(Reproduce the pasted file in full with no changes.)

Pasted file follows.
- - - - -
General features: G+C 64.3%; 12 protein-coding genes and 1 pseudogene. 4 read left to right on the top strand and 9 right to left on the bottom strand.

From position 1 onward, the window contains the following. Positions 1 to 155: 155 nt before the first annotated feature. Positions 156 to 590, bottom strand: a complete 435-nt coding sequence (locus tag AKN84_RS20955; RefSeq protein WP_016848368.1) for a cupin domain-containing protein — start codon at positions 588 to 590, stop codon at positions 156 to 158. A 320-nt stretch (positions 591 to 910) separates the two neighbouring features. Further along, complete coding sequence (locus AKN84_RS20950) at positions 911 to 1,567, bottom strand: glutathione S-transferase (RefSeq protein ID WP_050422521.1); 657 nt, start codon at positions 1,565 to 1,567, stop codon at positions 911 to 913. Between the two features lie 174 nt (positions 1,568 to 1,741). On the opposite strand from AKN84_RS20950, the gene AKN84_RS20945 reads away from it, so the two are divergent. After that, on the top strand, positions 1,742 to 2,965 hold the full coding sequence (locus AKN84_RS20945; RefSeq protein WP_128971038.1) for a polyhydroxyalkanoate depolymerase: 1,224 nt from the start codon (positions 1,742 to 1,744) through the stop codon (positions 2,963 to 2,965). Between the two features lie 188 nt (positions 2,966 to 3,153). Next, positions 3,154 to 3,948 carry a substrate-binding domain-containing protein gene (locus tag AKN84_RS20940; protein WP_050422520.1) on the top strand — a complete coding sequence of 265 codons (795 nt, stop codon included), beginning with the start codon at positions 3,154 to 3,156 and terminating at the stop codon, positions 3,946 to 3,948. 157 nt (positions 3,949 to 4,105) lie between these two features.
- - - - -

General features: G+C 64.3%; 12 protein-coding genes and 1 pseudogene. 4 read left to right on the top strand and 9 right to left on the bottom strand.

From position 1 onward, the window contains the following. Positions 1 to 155: 155 nt before the first annotated feature. Positions 156 to 590, bottom strand: a complete 435-nt coding sequence (locus tag AKN84_RS20955; RefSeq protein WP_016848368.1) for a cupin domain-containing protein — start codon at positions 588 to 590, stop codon at positions 156 to 158. A 320-nt stretch (positions 591 to 910) separates the two neighbouring features. Further along, complete coding sequence (locus AKN84_RS20950) at positions 911 to 1,567, bottom strand: glutathione S-transferase (RefSeq protein ID WP_050422521.1); 657 nt, start codon at positions 1,565 to 1,567, stop codon at positions 911 to 913. Between the two features lie 174 nt (positions 1,568 to 1,741). On the opposite strand from AKN84_RS20950, the gene AKN84_RS20945 reads away from it, so the two are divergent. After that, on the top strand, positions 1,742 to 2,965 hold the full coding sequence (locus AKN84_RS20945; RefSeq protein WP_128971038.1) for a polyhydroxyalkanoate depolymerase: 1,224 nt from the start codon (positions 1,742 to 1,744) through the stop codon (positions 2,963 to 2,965). Between the two features lie 188 nt (positions 2,966 to 3,153). Next, positions 3,154 to 3,948 carry a substrate-binding domain-containing protein gene (locus tag AKN84_RS20940; protein WP_050422520.1) on the top strand — a complete coding sequence of 265 codons (795 nt, stop codon included), beginning with the start codon at positions 3,154 to 3,156 and terminating at the stop codon, positions 3,946 to 3,948. 157 nt (positions 3,949 to 4,105) lie between these two features.